11.05.2021 Author: Salman Rafi Sheikh

US-led G7 Up Against Russia and China


Ever since Biden’s ascendance to the White House as the US President, the rhetoric against China and Russia has not only become more belligerent, but the Biden administration, using the ‘positive image’ of Joe Biden, has also started to enlist the support of as many countries against Russia and China as possible. When Biden’s defense and foreign secretaries recently toured Asia, their message to the erstwhile US allies in the region was about a return to a policy of aggressive confrontation, leaving no to minimum space for China to ‘bully’ smaller countries into its orbit. This policy’s most recent manifestation was the latest summit of G7 foreign ministers held in London, where the Western diplomats  met and exchanged ideas, casting the Kremlin as malicious and Beijing as a bully, who need to be challenged, with their political and economic influence rolled back to a position where they would not be able to effectively challenge the US-led international system.

The US is selling this dream to Europe by telling the European leaders that the latter’s superior position in the hierarchy of global political system can be maintained only when the world operates in a US-led system, and that their interests will suffer if China and Russia succeed in re-shaping the system to their exclusive advantage. For Europe, Joe Biden’s presence in the White House has ensured a US return to ‘internationalism’, shunning Donald Trump’s ‘America First.’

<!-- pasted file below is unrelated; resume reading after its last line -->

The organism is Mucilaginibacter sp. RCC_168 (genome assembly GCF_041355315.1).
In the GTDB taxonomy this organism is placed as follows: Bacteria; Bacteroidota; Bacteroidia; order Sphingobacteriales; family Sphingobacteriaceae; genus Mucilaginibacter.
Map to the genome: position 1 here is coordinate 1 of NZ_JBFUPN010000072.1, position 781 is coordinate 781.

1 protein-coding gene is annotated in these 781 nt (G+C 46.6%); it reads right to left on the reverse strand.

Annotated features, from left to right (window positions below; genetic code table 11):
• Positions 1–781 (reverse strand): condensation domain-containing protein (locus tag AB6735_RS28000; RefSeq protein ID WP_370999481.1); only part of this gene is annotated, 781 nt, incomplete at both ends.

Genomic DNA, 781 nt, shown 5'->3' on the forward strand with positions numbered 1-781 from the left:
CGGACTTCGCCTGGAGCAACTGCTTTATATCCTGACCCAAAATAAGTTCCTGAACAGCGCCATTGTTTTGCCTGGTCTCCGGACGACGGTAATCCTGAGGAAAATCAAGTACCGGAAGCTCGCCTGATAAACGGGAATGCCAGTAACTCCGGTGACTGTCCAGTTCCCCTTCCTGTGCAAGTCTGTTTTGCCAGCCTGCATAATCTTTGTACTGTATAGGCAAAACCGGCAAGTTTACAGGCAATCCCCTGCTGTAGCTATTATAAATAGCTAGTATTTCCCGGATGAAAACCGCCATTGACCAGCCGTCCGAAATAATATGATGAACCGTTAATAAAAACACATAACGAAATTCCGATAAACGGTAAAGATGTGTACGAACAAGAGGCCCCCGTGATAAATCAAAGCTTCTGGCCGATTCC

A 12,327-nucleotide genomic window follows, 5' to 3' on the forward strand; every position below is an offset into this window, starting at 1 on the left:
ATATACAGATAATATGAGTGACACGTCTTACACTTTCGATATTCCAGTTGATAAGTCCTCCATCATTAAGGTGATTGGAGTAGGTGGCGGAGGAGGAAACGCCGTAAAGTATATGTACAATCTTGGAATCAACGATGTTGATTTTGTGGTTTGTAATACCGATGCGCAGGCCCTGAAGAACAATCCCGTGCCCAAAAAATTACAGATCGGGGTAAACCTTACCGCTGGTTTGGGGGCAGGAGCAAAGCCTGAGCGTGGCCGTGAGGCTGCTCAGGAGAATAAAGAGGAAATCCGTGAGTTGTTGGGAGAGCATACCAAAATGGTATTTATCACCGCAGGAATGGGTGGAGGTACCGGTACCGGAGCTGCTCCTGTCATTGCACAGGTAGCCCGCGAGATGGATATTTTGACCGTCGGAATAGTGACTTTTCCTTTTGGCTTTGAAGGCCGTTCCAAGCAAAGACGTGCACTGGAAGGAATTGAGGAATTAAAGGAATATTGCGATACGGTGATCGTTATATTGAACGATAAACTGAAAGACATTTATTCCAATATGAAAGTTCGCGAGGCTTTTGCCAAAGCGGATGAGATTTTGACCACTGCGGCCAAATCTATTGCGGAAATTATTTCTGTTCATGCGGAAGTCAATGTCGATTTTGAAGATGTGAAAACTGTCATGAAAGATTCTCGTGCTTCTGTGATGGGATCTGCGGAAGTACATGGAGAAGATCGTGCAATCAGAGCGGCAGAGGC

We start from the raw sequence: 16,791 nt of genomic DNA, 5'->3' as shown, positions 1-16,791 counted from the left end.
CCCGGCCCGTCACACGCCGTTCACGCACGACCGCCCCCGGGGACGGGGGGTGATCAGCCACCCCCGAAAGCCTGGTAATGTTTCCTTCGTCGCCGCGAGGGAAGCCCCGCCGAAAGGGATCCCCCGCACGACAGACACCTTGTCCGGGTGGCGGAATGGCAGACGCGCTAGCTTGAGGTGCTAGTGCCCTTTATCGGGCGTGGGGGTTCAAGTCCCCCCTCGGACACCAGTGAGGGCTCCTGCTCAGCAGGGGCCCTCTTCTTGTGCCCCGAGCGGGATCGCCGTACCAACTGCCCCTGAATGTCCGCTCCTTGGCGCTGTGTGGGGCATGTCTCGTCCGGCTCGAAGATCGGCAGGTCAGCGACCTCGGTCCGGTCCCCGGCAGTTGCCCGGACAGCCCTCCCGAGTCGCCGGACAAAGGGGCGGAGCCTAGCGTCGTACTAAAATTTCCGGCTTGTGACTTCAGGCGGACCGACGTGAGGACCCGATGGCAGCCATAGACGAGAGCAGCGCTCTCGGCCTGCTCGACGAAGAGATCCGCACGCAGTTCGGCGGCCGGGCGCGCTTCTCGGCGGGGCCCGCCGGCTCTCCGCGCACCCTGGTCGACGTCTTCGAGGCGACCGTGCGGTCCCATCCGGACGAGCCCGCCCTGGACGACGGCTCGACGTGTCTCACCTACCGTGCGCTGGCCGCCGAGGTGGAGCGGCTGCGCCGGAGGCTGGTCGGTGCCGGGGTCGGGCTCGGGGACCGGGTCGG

Accordingly, most western leaders are already subscribing Biden’s international political rhetoric. G7 foreign ministers, in a 12,400-word communique, said Russia was/is trying to undermine democracies and threatening Ukraine while China was guilty of human rights abuses along with using its economic clout to bully others into submission. Attacking Russia, the communique noted:

“We are deeply concerned that the negative pattern of Russia’s irresponsible and destabilising behaviour continues. This includes the large build-up of Russian military forces on Ukraine’s borders and in illegally-annexed Crimea, its malign activities aimed at undermining other countries’ democratic systems, its malicious cyber activity, and use of disinformation. We express full solidarity with all partners affected by actions connected to Russian intelligence services against their interests and security, which will continue to be met with the staunchest resolve.”

Targeting China, the communique noted:

“… we call on China to respect human rights and fundamental freedoms. We continue to be deeply concerned about human rights violations and abuses in Xinjiang and in Tibet, especially the targeting of Uyghurs, members of other ethnic and religious minority groups, and the existence of a large-scale network of “political re-education” camps, and reports of forced labour systems and forced sterilisation.”

G7, which has a combined GDP bigger than China and Russia, resolved to “work collectively to foster global economic resilience in the face of arbitrary, coercive economic policies and practices.”